OMG!! 6 chickens gone in a day!

Discussion in 'Poultry' started by sonya123, Nov 11, 2017.

  1. aart

    aart HOW do they DO that?

    Messages:
    2,357
    Joined:
    Oct 20, 2012
    Location:
    Southwest Michigan
    Had 2 fox and a coyote(made 4 attempts in 2 consecutive days) attack in the middle of the afternoon this year.
    Run fencing held up against them all.
     
    CountryMom22 and sonya123 like this.
  2. sonya123

    sonya123 Well-Known Member

    Messages:
    73
    Joined:
    Dec 4, 2016
    Location:
    Virginia
    Update: we kept all the chickens left in the coop all day yesterday. They were not happy.
    Today we did what I was trying to avoid, we clipped their wings, so they can't fly over the fence. They are now in the fenced area ( not chicken wire, but real fence, it's about 4 feet high) . I put some strings of pink ribbons with aluminum foil strips attached over the top to hopefully scare off large birds. I also ordered a wildlife camera online but not here yet.
    The only thing I am 99% sure of that it was not a pack of dogs. Our dogs would have raised hell if there was a pack of dogs in the area or even 1 dog outside, or cat. They absolutely hate cats. It must have been something smaller they didn't notice. They will only notice and go after something like a raccoon if they are outside. Problem is we were not home when this happened and the dogs were in the house.
    We have decided to get some livestock guardian dogs next spring.
     

  3. hiddensprings

    hiddensprings Well-Known Member

    Messages:
    964
    Joined:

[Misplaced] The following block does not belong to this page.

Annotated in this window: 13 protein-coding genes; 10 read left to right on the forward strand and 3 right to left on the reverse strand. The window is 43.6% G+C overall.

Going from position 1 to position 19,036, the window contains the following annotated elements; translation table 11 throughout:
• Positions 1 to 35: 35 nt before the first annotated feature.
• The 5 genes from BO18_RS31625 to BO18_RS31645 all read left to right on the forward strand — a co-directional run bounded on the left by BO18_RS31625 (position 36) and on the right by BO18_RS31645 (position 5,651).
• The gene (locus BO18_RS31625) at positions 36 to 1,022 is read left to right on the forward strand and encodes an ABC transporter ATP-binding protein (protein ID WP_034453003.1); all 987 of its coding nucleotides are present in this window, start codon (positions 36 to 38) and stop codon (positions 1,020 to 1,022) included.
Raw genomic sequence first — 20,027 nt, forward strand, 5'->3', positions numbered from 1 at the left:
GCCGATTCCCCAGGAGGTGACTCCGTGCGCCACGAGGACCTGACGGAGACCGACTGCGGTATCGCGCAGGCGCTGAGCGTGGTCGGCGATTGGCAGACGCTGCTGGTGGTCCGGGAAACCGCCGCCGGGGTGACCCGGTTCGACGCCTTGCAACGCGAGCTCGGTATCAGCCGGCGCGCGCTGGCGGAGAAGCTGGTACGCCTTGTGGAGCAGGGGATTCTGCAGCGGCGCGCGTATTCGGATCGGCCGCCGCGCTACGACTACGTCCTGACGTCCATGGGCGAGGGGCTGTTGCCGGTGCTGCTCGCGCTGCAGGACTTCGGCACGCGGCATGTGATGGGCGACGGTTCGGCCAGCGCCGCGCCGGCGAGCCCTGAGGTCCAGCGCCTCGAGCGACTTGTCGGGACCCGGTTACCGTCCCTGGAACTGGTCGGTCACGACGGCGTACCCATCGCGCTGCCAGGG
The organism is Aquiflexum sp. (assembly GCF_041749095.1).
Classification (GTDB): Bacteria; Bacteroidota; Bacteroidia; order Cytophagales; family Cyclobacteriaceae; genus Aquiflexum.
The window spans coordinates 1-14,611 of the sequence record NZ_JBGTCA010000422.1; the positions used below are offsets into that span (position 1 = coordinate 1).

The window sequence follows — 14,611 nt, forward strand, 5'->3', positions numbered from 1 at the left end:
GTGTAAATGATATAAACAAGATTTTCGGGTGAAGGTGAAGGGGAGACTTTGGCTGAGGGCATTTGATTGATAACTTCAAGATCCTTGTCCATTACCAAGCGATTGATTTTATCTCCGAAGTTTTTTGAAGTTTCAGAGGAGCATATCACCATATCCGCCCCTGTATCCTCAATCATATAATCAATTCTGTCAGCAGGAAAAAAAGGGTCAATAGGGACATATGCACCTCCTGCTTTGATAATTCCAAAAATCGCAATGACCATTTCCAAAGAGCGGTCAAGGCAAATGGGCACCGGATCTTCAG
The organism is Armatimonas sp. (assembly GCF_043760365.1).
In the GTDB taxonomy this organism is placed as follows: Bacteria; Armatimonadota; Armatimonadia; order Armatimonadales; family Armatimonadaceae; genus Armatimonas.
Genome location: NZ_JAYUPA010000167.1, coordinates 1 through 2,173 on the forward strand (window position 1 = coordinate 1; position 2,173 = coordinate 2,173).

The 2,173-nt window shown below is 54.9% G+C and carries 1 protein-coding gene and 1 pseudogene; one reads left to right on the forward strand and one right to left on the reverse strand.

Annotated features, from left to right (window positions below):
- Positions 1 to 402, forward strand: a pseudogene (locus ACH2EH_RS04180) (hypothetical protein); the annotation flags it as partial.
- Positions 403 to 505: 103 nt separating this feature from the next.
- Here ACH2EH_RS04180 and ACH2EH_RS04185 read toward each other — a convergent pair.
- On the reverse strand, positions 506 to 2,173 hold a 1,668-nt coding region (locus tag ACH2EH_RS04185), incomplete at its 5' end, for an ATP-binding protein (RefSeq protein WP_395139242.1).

Aug 6, 2009
    Location:
    Minnesota
    Unfortunately everything likes chicken! If they are free ranging in the forest, it could be anything. If "it" is getting them while they are in the coop, look to see if you have anywhere something can get in. A weasel, rat, etc can get through a very small opening. If they are in a penned in area that isn't covered on top, it can be any bird of prey (hawk, eagle, etc). Foxes can climb over a fence (ask me how I know this....) and raccoons, possums, etc like chicken too. My girls aren't allowed to free range. Just can't do it where I live. We are also surrounded by national forest and not only have coyotes but also wolves and bears. My coop and pen are built like Ft. Knox. Sorry for your loss. Its never fun to loose livestock.
     
    CountryMom22 likes this.
  4. genebo

    genebo Well-Known Member Supporter

    Messages:
    1,643
    Joined:
    Sep 12, 2004
    Location:
    VA
    I would put my money on a dog or dogs. Pet dogs will kill for sport and not eat what they kill. They typically bite the back, just below the neck.
     
  5. w1651

    w1651 Member

    Messages:
    6
    Joined:
    Feb 15, 2016
    If it was a fox or dog then it left a track somewhere. If there are no tracks then look to the sky above.
     
  6. Dazlin

    Dazlin Well-Known Member Supporter

    Messages:
    1,809
    Joined:
    Nov 26, 2007